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<nettime> Filtering copyrighted content at the network level
nettime's avid reader on Fri, 11 Jan 2008 19:19:20 +0100 (CET)


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<nettime> Filtering copyrighted content at the network level


AT&T and Other I.S.P.'s May Be Getting Ready to Filter

http://bits.blogs.nytimes.com/2008/01/08/att-and-other-isps-may-be-getting-ready-to-filter/index.html

By Brad Stone

For the last 15 years, Internet service providers have acted - to use an 
old cliche - as wide-open information super-highways, letting data flow 
uninterrupted and unimpeded between users and the Internet.

But I.S.P.'s may be about to embrace a new metaphor: traffic cop.

At a small panel discussion about digital piracy at NBC's booth on the 
Consumer Electronics Show floor, representatives from NBC, Microsoft, 
several digital filtering companies and the telecom giant AT&T said the 
time was right to start filtering for copyrighted content at the network 
level.

Such filtering for pirated material already occurs on sites like YouTube 
and Microsoft's Soapbox, and on some university networks.

Network-level filtering means your Internet service provider " Comcast, 
AT&T, EarthLink, or whoever you send that monthly check to " could soon 
start sniffing your digital packets, looking for material that infringes 
on someone's copyright.

"What we are already doing to address piracy hasn't been working. There's 
no secret there," said James Cicconi, senior vice president, external & 
legal affairs for AT&T.

Mr. Cicconi said that AT&T has been talking to technology companies, and 
members of the M.P.A.A. and R.I.A.A., for the last six months about 
carrying out digital fingerprinting techniques on the network level.

"We are very interested in a technology based solution and we think a 
network-based solution is the optimal way to approach this," he said. "We 
recognize we are not there yet but there are a lot of promising 
technologies. But we are having an open discussion with a number of 
content companies, including NBC Universal, to try to explore various 
technologies that are out there."

Internet civil rights organizations oppose network-level filtering, arguing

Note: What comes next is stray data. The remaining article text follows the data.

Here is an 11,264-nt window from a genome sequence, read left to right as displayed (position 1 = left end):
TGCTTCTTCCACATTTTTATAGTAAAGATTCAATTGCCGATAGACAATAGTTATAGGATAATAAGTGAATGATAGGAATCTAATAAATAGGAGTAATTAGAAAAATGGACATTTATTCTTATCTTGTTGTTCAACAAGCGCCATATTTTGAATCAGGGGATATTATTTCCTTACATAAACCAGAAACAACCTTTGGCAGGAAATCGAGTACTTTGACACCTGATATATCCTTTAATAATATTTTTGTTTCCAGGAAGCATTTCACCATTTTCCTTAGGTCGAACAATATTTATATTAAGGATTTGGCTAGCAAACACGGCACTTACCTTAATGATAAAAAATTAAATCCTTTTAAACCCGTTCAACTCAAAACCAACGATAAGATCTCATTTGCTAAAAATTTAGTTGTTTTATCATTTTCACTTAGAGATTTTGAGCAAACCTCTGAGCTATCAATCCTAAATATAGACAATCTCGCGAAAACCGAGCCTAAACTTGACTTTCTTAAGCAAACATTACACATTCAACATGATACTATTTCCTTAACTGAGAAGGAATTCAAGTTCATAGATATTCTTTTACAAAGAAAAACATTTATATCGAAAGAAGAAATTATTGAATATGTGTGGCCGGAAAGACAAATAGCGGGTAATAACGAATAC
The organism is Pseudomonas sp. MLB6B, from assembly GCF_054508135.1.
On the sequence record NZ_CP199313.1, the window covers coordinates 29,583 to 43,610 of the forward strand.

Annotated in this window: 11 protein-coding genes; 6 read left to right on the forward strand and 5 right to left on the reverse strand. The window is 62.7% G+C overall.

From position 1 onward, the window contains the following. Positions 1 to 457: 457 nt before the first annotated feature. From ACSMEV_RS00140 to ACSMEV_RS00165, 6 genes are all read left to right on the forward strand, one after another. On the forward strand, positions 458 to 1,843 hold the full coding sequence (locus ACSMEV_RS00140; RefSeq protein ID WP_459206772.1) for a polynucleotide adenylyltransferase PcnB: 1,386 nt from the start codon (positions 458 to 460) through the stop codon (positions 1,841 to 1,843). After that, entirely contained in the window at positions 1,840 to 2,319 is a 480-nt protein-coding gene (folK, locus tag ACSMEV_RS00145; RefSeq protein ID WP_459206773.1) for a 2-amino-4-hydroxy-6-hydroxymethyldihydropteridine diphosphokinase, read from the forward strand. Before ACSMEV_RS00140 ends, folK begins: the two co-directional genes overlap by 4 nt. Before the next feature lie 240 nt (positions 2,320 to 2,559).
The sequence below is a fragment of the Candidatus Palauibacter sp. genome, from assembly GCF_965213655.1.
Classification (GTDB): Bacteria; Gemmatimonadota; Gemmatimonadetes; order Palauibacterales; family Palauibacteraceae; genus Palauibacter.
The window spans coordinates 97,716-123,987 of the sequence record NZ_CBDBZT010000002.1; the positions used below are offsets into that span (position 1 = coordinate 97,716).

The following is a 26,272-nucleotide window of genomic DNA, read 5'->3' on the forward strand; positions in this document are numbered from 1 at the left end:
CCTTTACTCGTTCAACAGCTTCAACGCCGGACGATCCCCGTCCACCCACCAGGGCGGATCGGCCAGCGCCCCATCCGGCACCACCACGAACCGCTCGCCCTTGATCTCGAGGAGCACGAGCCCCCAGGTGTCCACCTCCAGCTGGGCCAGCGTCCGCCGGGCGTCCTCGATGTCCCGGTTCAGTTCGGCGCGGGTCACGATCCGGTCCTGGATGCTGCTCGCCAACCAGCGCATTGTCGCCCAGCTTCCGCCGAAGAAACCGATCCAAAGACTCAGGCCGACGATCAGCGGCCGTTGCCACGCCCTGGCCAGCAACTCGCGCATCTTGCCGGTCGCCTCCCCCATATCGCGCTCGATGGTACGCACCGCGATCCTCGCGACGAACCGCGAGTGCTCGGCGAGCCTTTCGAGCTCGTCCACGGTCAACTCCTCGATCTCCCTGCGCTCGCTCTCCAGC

that it amounts to Big Brother monitoring of free speech, and that such 
filtering could block the use of material that may fall under fair-use 
legal provisions " uses like parody, which enrich our culture.

Rick Cotton, the general counsel of NBC Universal, who has led the 
company's fights against companies like YouTube for the last three years, 
clearly doesn't have much tolerance for that line of thinking.

"The volume of peer-to-peer traffic online, dominated by copyrighted 
materials, is overwhelming. That clearly should not be an acceptable, 
continuing status," he said. "The question is how we collectively 
collaborate to address this."

I asked the panelists how they would respond to objections from their 
customers over network level filtering - for example, the kind of angry 
outcry Comcast saw last year, when it was accused of clamping down on 
BitTorrent traffic on its network.

"Whatever we do has to pass muster with consumers and with policy 
standards. There is going to be a spotlight on it," said Mr. Cicconi of 
AT&T.

After the session, he told me that I.S.P.'s like AT&T would have to handle 
such network filtering delicately, and do more than just stop an upload 
dead in its tracks, or send a legalistic cease and desist form letter to a 
customer. "We've got to figure out a friendly way to do it, there's no 
doubt about it," he said.


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